How many is too many? State Dept says calculus for civilian casualties exists, but won’t disclose it
On Sunday, US warplanes bombed a bank in Mosul that was considered a hub of Islamic State’s (IS, formerly ISIS/ISIL) financial operations, housing the cash used to fund operations and pay the group’s fighters. US military officials said they were willing to tolerate up to 50 civilian deaths for such a high-value target, according to a CNN report.
“In recent weeks, the US has said it will assess all targets on a case-by-case basis and may be more willing to tolerate civilian casualties for more significant targets,” CNN noted.
During a State Department briefing, spokesman Mark Toner admitted the US military had a “calculus” for determining the maximum number of acceptable civilian deaths when carrying out airstrikes on important targets. He refused, however, to answer any questions asking about the specifics involved or disclose any figures.
“We seek to minimize civilian casualties in any kind of military action or airstrike that we take,” Toner said, adding that when US strikes do kill civilians, “there is accountability.” As an example, he brought up the October attack on the Doctors Without Borders hospital in Kunduz, Afghanistan. However, the US military offered several conflicting versions of what had happened before admitting the attack took place, eventually blaming “human error.”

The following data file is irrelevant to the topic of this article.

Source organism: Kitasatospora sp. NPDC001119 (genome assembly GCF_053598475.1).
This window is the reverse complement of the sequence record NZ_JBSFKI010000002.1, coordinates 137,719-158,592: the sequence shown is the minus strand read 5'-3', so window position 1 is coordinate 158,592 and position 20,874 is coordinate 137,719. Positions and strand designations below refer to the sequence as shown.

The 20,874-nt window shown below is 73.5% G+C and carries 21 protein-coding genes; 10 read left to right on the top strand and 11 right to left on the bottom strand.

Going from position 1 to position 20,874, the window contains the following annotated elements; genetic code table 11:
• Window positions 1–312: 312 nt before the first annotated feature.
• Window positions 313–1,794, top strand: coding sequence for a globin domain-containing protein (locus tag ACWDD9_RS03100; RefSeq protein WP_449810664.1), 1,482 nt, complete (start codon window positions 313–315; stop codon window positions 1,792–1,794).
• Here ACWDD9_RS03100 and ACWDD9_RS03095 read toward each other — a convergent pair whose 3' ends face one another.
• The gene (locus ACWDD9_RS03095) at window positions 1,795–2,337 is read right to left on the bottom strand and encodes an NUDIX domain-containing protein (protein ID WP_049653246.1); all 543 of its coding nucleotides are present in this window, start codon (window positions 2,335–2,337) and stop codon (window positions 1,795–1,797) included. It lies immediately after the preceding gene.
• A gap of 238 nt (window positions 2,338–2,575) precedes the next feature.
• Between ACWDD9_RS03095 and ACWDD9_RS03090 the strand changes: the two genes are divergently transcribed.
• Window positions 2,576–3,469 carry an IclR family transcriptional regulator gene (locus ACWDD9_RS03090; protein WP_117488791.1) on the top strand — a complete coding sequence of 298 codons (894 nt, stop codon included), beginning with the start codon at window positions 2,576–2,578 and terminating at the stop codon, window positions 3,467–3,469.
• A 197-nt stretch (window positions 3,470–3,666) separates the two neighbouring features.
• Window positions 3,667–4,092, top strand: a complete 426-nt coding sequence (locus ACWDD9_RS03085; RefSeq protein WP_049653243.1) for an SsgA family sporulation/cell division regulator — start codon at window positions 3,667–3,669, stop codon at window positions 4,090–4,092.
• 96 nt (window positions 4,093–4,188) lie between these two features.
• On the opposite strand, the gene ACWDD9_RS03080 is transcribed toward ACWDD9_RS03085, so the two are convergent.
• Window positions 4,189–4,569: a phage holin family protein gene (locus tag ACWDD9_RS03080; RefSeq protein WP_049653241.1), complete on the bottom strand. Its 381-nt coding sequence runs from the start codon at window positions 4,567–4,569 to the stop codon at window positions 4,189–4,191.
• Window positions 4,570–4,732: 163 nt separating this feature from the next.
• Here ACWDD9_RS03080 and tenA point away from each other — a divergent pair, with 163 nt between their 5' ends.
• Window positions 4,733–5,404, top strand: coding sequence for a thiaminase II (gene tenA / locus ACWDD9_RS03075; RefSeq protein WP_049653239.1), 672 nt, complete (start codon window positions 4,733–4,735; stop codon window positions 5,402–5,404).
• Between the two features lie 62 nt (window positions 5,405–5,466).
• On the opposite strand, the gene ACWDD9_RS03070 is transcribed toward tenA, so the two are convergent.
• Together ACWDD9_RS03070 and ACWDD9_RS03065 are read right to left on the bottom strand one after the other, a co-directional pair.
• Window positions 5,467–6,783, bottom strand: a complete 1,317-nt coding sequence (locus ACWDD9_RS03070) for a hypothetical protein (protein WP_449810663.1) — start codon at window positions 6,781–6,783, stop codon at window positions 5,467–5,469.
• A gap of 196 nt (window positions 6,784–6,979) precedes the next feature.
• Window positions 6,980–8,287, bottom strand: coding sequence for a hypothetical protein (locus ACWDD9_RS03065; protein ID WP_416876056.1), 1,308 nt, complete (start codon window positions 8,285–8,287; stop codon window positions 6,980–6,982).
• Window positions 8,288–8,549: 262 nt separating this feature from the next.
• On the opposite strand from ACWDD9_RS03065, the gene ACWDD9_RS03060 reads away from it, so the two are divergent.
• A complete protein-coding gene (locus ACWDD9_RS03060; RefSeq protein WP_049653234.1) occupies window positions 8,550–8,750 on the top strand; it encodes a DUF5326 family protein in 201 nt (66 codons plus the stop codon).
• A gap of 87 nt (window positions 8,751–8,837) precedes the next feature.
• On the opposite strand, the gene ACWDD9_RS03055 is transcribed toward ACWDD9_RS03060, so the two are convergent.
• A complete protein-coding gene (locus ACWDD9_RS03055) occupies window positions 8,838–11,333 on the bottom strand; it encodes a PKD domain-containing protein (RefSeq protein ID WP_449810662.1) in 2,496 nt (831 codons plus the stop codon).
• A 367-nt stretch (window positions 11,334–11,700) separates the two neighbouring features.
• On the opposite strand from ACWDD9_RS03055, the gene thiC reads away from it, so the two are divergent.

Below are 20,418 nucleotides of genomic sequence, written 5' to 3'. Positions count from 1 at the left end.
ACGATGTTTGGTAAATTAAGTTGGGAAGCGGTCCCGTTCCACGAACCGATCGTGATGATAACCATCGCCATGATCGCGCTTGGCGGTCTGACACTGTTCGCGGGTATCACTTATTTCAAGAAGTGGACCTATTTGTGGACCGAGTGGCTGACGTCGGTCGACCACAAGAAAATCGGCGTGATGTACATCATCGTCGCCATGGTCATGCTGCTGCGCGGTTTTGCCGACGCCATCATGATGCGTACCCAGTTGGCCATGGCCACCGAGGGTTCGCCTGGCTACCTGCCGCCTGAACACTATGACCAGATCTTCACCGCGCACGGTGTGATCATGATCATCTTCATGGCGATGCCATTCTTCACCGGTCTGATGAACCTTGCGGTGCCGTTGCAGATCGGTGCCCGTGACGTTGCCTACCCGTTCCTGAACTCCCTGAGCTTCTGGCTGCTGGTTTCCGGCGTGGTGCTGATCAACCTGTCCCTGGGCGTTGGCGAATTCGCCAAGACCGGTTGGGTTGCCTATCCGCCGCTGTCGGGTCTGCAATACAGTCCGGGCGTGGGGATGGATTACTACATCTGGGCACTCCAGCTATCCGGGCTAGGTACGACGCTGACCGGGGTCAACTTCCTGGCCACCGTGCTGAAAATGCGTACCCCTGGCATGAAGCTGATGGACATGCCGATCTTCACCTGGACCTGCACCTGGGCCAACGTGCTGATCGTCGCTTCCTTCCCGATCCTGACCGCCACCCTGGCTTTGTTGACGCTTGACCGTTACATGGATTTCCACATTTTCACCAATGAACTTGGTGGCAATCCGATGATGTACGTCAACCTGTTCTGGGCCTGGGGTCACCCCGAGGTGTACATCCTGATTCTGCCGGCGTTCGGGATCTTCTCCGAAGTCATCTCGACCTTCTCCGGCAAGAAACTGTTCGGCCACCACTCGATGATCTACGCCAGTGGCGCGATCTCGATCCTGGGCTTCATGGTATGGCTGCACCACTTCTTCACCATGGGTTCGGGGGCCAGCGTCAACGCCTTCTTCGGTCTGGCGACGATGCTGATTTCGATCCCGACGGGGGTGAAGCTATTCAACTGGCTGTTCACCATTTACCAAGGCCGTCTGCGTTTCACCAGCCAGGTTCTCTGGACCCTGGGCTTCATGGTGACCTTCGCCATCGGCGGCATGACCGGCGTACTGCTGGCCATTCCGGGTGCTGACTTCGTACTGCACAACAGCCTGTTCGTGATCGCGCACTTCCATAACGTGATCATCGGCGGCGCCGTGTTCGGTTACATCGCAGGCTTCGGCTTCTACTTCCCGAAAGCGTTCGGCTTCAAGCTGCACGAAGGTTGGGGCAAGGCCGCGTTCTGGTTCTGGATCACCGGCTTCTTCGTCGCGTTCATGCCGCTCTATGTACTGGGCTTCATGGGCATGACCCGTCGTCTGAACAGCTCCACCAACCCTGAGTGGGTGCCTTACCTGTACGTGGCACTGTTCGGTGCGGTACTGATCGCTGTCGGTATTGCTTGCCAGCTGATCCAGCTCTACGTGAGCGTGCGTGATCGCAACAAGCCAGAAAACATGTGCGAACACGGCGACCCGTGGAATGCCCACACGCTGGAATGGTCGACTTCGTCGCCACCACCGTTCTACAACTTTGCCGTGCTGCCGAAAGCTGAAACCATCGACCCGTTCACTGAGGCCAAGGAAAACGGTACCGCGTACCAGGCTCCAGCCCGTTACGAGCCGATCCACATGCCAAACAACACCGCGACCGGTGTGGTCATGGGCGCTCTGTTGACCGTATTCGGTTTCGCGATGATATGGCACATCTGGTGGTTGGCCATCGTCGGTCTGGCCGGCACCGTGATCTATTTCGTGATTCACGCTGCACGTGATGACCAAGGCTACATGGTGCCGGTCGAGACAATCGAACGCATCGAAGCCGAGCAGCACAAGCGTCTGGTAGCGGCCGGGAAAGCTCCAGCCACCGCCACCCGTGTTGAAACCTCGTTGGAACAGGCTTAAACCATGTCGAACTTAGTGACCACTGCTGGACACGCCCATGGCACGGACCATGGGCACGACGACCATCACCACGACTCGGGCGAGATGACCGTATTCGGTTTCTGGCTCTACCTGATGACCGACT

“These are very difficult processes and very difficult decisions to make,” he said.
In recent weeks, representatives of the State Department have accused Russian airstrikes of inflicting “excessive” and “disturbing” civilian casualties, citing unspecified non-governmental organizations in Syria.
When asked to specify the number of civilian deaths that would qualify as “excessive” or “disturbing” in the eyes of the State Department, Toner refused to answer.
“What we’ve seen as a result of Russian airstrikes that’ve been carried out in Syria thus far are what appeared to be excessive civilian casualties,” Toner said. “I am not going to give you a certain number.”
Russian President Vladimir Putin has noted that claims of civilian deaths appeared in the Western media even before the first Russian plane took off from their base in Syria on September 30 of last year.
The head of Russia’s Air and Space Forces has categorically denied any targeting of civilians.
“Not a single time did my pilots hit any ‘no-go’ sensitive targets such as schools, hospitals, mosques or holy sites,” Colonel-General Viktor Bondarenko told Rossiya 24 in December.